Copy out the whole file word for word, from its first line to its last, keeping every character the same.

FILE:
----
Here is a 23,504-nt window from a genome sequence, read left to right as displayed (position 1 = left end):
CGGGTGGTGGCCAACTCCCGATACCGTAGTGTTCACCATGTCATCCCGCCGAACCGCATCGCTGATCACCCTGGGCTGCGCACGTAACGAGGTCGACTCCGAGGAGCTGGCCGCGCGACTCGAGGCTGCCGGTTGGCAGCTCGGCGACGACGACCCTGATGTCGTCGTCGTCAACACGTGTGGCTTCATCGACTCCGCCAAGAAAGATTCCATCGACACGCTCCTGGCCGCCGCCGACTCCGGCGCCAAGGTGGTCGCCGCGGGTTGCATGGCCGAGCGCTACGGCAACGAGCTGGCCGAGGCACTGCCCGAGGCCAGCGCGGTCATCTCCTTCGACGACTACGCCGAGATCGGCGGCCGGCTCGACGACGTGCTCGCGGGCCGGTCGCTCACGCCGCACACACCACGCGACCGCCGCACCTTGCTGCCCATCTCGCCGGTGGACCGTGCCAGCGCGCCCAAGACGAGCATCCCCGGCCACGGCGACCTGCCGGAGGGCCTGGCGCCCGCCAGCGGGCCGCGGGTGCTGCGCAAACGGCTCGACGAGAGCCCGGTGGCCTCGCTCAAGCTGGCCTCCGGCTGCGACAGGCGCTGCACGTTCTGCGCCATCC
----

Here is a 23,504-nt window from a genome sequence, read left to right as displayed (position 1 = left end):
CGGGTGGTGGCCAACTCCCGATACCGTAGTGTTCACCATGTCATCCCGCCGAACCGCATCGCTGATCACCCTGGGCTGCGCACGTAACGAGGTCGACTCCGAGGAGCTGGCCGCGCGACTCGAGGCTGCCGGTTGGCAGCTCGGCGACGACGACCCTGATGTCGTCGTCGTCAACACGTGTGGCTTCATCGACTCCGCCAAGAAAGATTCCATCGACACGCTCCTGGCCGCCGCCGACTCCGGCGCCAAGGTGGTCGCCGCGGGTTGCATGGCCGAGCGCTACGGCAACGAGCTGGCCGAGGCACTGCCCGAGGCCAGCGCGGTCATCTCCTTCGACGACTACGCCGAGATCGGCGGCCGGCTCGACGACGTGCTCGCGGGCCGGTCGCTCACGCCGCACACACCACGCGACCGCCGCACCTTGCTGCCCATCTCGCCGGTGGACCGTGCCAGCGCGCCCAAGACGAGCATCCCCGGCCACGGCGACCTGCCGGAGGGCCTGGCGCCCGCCAGCGGGCCGCGGGTGCTGCGCAAACGGCTCGACGAGAGCCCGGTGGCCTCGCTCAAGCTGGCCTCCGGCTGCGACAGGCGCTGCACGTTCTGCGCCATCC